Good riddance to rats thanks to genetic modifications to save native species


In Ecuador, conservation scientists are turning to genetic modification to control populations of invasive species taking over the Galápagos Islands. They are having a rodent problem that is causing other native species to near extinction and are looking for ways to eradicate the rats and mice on the island. Their hope is to genetically modify the rodents to increase the likelihood of more male species thus decreasing their ability to reproduce and hopefully drive their population extinct on the islands.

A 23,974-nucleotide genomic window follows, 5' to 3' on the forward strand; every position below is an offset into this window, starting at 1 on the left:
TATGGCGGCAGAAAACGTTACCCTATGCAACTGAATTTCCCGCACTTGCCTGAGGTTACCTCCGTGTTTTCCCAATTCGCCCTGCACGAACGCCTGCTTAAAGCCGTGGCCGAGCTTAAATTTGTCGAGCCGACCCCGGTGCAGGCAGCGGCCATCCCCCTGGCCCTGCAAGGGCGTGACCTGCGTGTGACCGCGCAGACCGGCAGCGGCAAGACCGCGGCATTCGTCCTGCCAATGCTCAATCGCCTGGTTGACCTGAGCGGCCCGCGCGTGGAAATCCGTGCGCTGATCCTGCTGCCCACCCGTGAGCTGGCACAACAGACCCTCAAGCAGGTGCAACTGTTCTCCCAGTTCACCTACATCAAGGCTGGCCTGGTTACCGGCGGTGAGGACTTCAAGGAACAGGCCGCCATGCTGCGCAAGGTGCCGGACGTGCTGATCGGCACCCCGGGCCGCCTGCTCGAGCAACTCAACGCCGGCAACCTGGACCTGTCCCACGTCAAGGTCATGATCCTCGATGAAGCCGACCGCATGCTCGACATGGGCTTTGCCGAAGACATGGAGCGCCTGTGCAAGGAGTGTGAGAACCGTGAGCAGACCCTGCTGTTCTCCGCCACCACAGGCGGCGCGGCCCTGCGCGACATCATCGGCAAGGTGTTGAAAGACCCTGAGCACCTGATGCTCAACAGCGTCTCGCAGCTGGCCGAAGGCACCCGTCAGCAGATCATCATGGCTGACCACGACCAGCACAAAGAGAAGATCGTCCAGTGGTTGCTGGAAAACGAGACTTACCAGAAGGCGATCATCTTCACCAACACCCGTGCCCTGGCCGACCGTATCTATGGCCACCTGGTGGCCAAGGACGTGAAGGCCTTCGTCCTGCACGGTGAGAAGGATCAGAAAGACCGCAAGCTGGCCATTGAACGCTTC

Animal removal specialist for Island Conservation, Karl Campbell, told Scientific American, “Floreana has one of the highest endemicity rates in the Galápagos, the highest rate of extinctions due to the invasive species here and the highest rate—by far—of critically endangered species, which makes it one of the highest-priority targets not just in the Galápagos but in the world.”